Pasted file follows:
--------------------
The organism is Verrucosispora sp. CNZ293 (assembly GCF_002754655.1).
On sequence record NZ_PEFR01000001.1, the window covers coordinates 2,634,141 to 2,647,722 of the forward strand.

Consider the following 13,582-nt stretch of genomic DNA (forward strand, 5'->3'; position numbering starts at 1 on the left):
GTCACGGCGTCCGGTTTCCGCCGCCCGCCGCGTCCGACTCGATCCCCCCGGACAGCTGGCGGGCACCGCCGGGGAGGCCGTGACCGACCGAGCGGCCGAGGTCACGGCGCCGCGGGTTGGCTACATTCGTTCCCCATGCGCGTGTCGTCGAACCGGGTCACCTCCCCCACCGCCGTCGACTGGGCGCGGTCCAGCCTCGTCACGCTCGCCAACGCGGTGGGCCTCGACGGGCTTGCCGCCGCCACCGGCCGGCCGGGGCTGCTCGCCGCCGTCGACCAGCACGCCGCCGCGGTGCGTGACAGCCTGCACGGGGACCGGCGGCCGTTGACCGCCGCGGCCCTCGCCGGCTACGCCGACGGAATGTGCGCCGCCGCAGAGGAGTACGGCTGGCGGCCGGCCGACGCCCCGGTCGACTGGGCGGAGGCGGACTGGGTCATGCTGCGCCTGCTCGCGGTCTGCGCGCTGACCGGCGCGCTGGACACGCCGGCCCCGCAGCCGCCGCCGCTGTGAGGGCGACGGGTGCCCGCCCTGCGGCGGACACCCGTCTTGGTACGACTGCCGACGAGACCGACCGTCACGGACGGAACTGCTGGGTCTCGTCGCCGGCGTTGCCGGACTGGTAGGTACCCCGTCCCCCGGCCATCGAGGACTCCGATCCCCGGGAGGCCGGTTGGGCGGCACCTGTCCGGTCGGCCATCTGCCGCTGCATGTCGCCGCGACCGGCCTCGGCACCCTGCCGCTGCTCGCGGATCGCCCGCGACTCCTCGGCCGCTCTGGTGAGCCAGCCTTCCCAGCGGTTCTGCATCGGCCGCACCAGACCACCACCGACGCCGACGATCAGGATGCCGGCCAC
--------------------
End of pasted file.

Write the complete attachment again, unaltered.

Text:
The organism is Verrucosispora sp. CNZ293 (assembly GCF_002754655.1).
On sequence record NZ_PEFR01000001.1, the window covers coordinates 2,634,141 to 2,647,722 of the forward strand.

Consider the following 13,582-nt stretch of genomic DNA (forward strand, 5'->3'; position numbering starts at 1 on the left):
GTCACGGCGTCCGGTTTCCGCCGCCCGCCGCGTCCGACTCGATCCCCCCGGACAGCTGGCGGGCACCGCCGGGGAGGCCGTGACCGACCGAGCGGCCGAGGTCACGGCGCCGCGGGTTGGCTACATTCGTTCCCCATGCGCGTGTCGTCGAACCGGGTCACCTCCCCCACCGCCGTCGACTGGGCGCGGTCCAGCCTCGTCACGCTCGCCAACGCGGTGGGCCTCGACGGGCTTGCCGCCGCCACCGGCCGGCCGGGGCTGCTCGCCGCCGTCGACCAGCACGCCGCCGCGGTGCGTGACAGCCTGCACGGGGACCGGCGGCCGTTGACCGCCGCGGCCCTCGCCGGCTACGCCGACGGAATGTGCGCCGCCGCAGAGGAGTACGGCTGGCGGCCGGCCGACGCCCCGGTCGACTGGGCGGAGGCGGACTGGGTCATGCTGCGCCTGCTCGCGGTCTGCGCGCTGACCGGCGCGCTGGACACGCCGGCCCCGCAGCCGCCGCCGCTGTGAGGGCGACGGGTGCCCGCCCTGCGGCGGACACCCGTCTTGGTACGACTGCCGACGAGACCGACCGTCACGGACGGAACTGCTGGGTCTCGTCGCCGGCGTTGCCGGACTGGTAGGTACCCCGTCCCCCGGCCATCGAGGACTCCGATCCCCGGGAGGCCGGTTGGGCGGCACCTGTCCGGTCGGCCATCTGCCGCTGCATGTCGCCGCGACCGGCCTCGGCACCCTGCCGCTGCTCGCGGATCGCCCGCGACTCCTCGGCCGCTCTGGTGAGCCAGCCTTCCCAGCGGTTCTGCATCGGCCGCACCAGACCACCACCGACGCCGACGATCAGGATGCCGGCCAC